Frank Farris’s patterns

A couple of weeks ago Evelyn Lamb’s article Impossible Wallpaper and Mystery Curves introduced me to Frank Farris’s work. On Saturday I stumbled on his book at Barnes and Noble:

I was excited to try out some of his ideas with the boys even though they use complex numbers and exponentials which are over their heads. We did the whole exploration this morning using Mathematica.

To start, we just explored the exponential function.

Next we moved to looking at sums of two exponential functions. The boys were surprised by the graphs and we played around with a few more examples. They had some interesting ideas about what the pictures looked like, and I’m glad that the pictures also reminded them a little of Anna Weltman’s loop-de-loops.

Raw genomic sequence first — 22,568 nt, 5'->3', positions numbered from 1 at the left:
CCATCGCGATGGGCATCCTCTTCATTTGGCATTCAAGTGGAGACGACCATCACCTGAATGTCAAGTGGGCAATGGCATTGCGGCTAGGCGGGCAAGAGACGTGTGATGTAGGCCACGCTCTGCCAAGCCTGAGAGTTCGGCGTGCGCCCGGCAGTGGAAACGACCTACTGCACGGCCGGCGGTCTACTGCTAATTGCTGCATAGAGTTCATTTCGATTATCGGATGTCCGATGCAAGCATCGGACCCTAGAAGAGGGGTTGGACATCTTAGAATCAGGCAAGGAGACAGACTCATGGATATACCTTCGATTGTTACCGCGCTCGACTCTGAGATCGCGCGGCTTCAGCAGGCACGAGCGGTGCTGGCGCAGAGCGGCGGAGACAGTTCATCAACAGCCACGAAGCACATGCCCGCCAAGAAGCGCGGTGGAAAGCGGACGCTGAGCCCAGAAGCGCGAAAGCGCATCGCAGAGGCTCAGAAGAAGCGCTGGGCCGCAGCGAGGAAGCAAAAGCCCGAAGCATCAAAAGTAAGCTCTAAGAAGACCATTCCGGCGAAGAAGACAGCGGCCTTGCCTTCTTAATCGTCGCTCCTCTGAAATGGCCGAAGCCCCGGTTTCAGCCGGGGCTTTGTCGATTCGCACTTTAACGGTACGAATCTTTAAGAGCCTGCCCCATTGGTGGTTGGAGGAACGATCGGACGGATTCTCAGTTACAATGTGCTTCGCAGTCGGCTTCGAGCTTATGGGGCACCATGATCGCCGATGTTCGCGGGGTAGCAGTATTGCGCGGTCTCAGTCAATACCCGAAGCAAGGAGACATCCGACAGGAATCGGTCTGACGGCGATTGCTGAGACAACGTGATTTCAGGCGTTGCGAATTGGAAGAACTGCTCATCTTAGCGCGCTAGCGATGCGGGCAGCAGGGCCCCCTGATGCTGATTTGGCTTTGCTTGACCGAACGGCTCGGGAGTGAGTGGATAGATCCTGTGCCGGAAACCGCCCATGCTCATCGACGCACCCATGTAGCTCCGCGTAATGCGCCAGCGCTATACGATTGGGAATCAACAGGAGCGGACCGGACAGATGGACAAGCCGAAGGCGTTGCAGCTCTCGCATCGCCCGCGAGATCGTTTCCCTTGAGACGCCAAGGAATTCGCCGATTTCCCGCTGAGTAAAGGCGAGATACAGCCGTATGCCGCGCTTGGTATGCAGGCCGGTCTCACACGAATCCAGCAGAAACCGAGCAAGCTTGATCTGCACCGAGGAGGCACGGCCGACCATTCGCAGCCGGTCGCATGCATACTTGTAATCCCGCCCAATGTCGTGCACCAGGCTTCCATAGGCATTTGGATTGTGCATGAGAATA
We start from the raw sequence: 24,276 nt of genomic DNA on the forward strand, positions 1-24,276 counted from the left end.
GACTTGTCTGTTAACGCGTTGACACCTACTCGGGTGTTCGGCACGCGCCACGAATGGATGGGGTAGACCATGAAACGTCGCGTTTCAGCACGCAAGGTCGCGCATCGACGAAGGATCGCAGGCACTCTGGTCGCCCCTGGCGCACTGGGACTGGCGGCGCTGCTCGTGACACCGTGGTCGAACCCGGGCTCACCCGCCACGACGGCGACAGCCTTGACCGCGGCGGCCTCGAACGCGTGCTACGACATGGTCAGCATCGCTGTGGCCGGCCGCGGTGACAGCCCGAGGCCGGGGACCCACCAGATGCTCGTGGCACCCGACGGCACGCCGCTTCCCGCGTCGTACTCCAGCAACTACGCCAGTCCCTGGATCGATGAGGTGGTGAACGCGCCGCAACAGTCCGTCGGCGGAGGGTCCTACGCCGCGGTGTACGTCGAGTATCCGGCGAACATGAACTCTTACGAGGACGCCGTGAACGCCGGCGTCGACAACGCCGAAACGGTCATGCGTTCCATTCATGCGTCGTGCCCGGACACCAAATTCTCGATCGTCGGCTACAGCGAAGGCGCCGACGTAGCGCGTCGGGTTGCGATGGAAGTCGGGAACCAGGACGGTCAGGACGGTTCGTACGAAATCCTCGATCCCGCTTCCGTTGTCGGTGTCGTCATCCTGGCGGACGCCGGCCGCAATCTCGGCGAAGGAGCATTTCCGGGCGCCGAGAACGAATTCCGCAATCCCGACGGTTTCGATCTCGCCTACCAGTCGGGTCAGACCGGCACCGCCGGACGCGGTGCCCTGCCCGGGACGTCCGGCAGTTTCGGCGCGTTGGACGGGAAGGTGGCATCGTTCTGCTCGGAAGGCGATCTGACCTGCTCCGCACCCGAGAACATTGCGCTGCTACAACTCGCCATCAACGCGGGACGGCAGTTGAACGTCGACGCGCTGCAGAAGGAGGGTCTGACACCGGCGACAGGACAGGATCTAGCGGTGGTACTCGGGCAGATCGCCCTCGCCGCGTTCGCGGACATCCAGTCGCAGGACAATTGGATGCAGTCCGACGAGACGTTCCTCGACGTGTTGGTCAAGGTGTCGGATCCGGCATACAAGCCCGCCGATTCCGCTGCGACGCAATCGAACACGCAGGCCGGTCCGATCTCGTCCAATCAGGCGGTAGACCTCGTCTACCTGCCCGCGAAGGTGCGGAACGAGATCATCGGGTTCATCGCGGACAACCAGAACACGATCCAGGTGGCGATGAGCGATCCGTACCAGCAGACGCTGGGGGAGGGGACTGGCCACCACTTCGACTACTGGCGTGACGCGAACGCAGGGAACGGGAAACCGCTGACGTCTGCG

Next we moved on to sums of three exponential functions motivated by the idea of trying to produce another kink in the loop. There was a little discussion at the beginning of this part of the talk about complex variables. I thought going down this path was going to be too difficult to explain, so I tried to bring the conversation back to the sums. I love the ideas they had about symmetry here.

Next we looked at Farris’s “mystery” shape and played around a bit more with the ideas. These shapes also led to fun conversations about symmetry:

Finally, I let the kids just play around. As I was writing up this project I got a “hey dad, come here and look at this cool shape” call:

So, despite the math underlying these shapes being a little over their heads, the kids seemed to really enjoy seeing these shapes. I loved hearing their ideas and I loved seeing them play around with the ideas for a long time after we turned off the camera.

Also, Farris’s book is absolutely amazing – you’ll love the ideas and the presentation, and probably most of all the incredible pictures he creates from the ideas!